Monoclonal antibodies treatment helps Jacobi patients ward off COVID

Jacobi patient Estelle Calderon receives monoclonal antibodies.
Photos courtesy Jacobi Hospital

While the Delta variant is wreaking havoc in some parts of the United States, Jacobi Hospital is doing its best to keep people healthy by treating patients with monoclonal antibodies.

Monoclonal antibodies, which were authorized by the FDA in February, treat people who have contracted COVID-19 or were recently exposed to someone who has the COVID-19 virus. Treatment can lower the amount of virus in the body, reduce symptoms and help avoid hospitalization. Treatment works best soon after COVID-19 symptoms begin.

Since the treatment was approved, Jacobi Hospital has used it to treat more than 500 patients. Dr. Elana Sydney, chief of ambulatory medicine at Jacobi, spoke with the Bronx Times about the benefits of monoclonal antibodies.

Sydney said that after seeing so many people die during the height of the pandemic, she hopes anyone that is eligible for the antibodies takes them. “We have observed the antibodies work the best when you get it early in the disease,” Sydney said. “The vast majority of patients have had a positive reaction.”

The doctor, who has worked at Jacobi for 20 years, described the monoclonal antibodies as an “enormous boost” for the body. She pointed out that the antibodies have helped reduce the hospitalization rate of COVID-19 patients by 70%.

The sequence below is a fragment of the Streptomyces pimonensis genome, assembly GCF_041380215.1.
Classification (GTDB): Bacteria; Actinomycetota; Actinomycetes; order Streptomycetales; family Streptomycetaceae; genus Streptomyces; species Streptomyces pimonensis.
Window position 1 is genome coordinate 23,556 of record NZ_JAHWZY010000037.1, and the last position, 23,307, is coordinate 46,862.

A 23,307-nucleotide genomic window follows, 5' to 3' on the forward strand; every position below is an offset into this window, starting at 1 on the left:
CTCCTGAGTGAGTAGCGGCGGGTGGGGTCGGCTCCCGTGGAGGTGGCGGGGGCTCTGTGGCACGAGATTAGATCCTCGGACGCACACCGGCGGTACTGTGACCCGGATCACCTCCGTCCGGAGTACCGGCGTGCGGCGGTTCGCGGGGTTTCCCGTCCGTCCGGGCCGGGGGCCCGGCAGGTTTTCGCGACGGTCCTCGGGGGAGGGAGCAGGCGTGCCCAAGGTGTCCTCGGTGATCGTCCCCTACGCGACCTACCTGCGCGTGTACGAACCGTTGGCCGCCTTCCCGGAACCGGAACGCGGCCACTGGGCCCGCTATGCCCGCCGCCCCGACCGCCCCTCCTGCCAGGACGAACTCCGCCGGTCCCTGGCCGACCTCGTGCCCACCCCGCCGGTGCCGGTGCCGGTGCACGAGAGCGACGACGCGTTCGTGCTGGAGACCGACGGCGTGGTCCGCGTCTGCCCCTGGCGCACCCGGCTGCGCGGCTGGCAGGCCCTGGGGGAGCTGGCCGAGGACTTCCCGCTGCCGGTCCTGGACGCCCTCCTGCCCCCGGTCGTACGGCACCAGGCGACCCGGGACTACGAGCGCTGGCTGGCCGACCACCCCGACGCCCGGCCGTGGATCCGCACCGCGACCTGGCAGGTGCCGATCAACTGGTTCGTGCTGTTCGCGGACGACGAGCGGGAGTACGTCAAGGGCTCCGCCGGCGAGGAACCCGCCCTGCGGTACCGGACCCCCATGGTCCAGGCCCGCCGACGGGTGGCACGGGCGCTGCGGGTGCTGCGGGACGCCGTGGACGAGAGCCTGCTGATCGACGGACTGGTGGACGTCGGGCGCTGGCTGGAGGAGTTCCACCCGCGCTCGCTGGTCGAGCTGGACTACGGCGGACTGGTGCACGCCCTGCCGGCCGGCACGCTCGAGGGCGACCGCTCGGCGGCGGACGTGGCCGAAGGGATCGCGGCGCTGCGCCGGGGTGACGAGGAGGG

Estelle Calderon receives monoclonal antibodies, a treatment that has been successful in fighting off COVID-19 symptoms if administered early after contracting the virus.

President Donald Trump even received the monoclonal treatment when it was in an experimental stage.

Treatment is authorized for people who meet the following:

  • Tested positive for COVID-19.
  • Have had mild to moderate COVID-19 symptoms for 10 days or less.
  • Are age 12 or older and weigh at least 88 pounds.
  • Are at high risk for severe COVID-19 illness, including older adults, people who are pregnant and people with certain underlying health conditions, such as obesity, diabetes, chronic kidney disease or a weakened immune system.

According to Sydney, most people that take the monoclonal antibodies typically get better in a day or two and the antibodies stay in their body for a few months. She added, however, that the antibodies treatment is not a panacea and people still need to get the vaccine.

“Monoclonal is not a substitute for the vaccine,” she said.

Reach Jason Cohen at jcohen@schnepsmedia.com or (718) 260-4598. For more coverage, follow us on Twitter @bronxtimes and Facebook @bronxtimes. 

 

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